I come about my ability to relate to our clients honestly.
My strongest qualification to serve those struggling comes from my own hard and fast fall to rock bottom, a few years spent chipping away and digging deeper, and the long slow climb up and out that followed.
For all intents and purposes, I was dealt a good hand. Emotionally and psychologically speaking, however, grief and misadventure are something of a family tradition. As a young man, I struggled to develop a sense of self, and the harder I searched for meaning and purpose the less of it I found. Eventually, I did develop a sense of self, but it was ugly, undeserving, less-than, and unsalvageable. I leaned into this newly formed identity hard and set out on a mission to experience everything and feel nothing. I failed. The years that followed were a lonely whirlwind of high highs and low lows punctuated by the need for more. More drinks, more drugs, more isolation, and more pain.
Through a series of events in late 2014, I decided I was ready to make a change. At the time, however, I was under the impression that I could do it on my own and I was unaware that my freedom would come through community, connection, and authenticity. After two more years of digging deeper and allowing my ego to steer me away from seeking help, I checked into a treatment center and began the real work towards becoming whole again.
Through genuine connection and practical support, I came to believe that the climb up cannot be made alone. In my time of need, I received guidance from those who had made the climb before me. It was during that time of transformation in my life that I came to value the type of strength that only comes from struggle and the power in helping others to develop a sense of self and the resilience necessary to build a meaningful life.
I started my career working in the field of recovery at Firebird Transformations, a men’s sober living community here in Asheville. There I learned to take an individualized approach to work with others and developed the skill of meeting people where they were (developmentally) rather than where they, or others, expected them to be. It was also at Firebird where I came to appreciate the power of working one on one with clients to develop the life skills necessary to achieve their goals and become self-actualized.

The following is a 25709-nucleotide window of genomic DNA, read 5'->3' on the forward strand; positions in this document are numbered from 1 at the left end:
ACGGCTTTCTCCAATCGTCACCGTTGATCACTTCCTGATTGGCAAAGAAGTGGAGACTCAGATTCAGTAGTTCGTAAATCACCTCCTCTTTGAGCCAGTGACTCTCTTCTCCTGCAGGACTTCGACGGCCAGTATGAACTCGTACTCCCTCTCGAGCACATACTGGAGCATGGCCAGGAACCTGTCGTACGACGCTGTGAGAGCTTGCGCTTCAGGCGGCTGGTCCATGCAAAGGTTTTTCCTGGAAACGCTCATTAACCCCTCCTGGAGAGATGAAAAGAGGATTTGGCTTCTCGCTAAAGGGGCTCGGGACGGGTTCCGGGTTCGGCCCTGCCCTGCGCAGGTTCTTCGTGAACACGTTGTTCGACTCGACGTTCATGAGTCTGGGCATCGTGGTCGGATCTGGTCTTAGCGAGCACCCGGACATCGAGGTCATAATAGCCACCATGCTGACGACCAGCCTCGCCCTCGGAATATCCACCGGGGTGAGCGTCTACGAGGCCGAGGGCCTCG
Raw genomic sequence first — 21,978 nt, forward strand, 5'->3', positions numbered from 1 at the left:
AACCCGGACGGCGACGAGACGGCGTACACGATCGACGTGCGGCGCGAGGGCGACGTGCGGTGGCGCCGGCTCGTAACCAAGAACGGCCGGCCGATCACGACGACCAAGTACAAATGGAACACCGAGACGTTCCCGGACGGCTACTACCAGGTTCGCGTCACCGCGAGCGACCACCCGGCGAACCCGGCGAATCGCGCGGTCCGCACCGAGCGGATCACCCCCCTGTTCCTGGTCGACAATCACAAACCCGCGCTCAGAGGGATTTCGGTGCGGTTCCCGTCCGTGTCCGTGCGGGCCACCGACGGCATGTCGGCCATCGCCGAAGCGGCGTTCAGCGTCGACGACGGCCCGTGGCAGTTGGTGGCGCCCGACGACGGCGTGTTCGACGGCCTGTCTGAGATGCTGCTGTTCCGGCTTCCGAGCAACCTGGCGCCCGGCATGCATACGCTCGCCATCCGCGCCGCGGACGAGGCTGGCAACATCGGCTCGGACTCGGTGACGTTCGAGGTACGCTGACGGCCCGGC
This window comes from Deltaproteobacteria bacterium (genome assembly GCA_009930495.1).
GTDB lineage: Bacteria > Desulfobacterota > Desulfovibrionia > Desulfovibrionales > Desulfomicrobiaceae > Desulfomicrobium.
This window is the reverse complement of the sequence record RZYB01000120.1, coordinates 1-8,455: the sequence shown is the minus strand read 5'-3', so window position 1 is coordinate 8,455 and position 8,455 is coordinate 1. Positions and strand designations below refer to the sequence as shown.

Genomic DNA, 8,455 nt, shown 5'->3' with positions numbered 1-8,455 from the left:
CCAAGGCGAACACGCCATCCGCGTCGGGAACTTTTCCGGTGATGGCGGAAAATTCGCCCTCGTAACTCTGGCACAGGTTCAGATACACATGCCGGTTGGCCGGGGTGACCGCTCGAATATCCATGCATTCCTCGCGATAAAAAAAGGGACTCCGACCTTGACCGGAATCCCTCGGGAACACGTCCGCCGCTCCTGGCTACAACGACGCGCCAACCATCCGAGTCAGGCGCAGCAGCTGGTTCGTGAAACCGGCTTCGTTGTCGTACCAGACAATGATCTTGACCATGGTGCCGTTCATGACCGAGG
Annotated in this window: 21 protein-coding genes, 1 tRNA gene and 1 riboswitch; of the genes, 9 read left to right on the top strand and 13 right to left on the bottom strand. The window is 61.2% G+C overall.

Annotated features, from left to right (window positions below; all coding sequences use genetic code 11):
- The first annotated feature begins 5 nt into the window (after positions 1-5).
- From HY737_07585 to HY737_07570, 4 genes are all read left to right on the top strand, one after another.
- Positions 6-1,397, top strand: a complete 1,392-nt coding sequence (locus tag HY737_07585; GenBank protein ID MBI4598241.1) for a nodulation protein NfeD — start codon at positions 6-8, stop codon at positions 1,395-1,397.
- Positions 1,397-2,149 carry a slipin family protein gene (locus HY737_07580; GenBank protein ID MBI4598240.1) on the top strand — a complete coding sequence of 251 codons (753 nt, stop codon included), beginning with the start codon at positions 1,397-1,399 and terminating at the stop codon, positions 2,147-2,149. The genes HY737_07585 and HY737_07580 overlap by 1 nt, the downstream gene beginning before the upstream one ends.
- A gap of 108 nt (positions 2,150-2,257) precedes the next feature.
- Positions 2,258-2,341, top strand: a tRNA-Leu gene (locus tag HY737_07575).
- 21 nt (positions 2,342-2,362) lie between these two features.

In April of 2018, I was offered and accepted the job of Recovery Coach with Pavillon’s (a long-standing, well-respected inpatient treatment center for addiction and co-occurring disorders) Young Men’s Program. Over the next three years, while at Pavillon, I had the opportunity to work alongside and learn from some of the brightest working professionals in the field of substance abuse and mental health. During that time, I came to appreciate the efficacy of taking an experiential approach to working with young adults and teaching mindfulness-based techniques for evaluating and processing feelings and patterns that emerged as a result of those real-world, rubber on the road, situations.
When working with young adults who’ve found themselves in need of support and guidance, my objective, though sometimes challenging, has always been simple: to help them build and maintain meaningful forward momentum in life, governed by self-accountability, and driven by values specific to themselves.
As a Lead Transition Coach for RCT I’m encouraged to do the same: to work with our clients in a supportive purpose-driven way that aligns with values specific to me.
I am registered with the North Carolina Addictions Specialist Professional Practice Board as a Certified Alcohol and Drug Counselor
I am also a husband, a father, a recovery carrier, and a believer in the human spirit.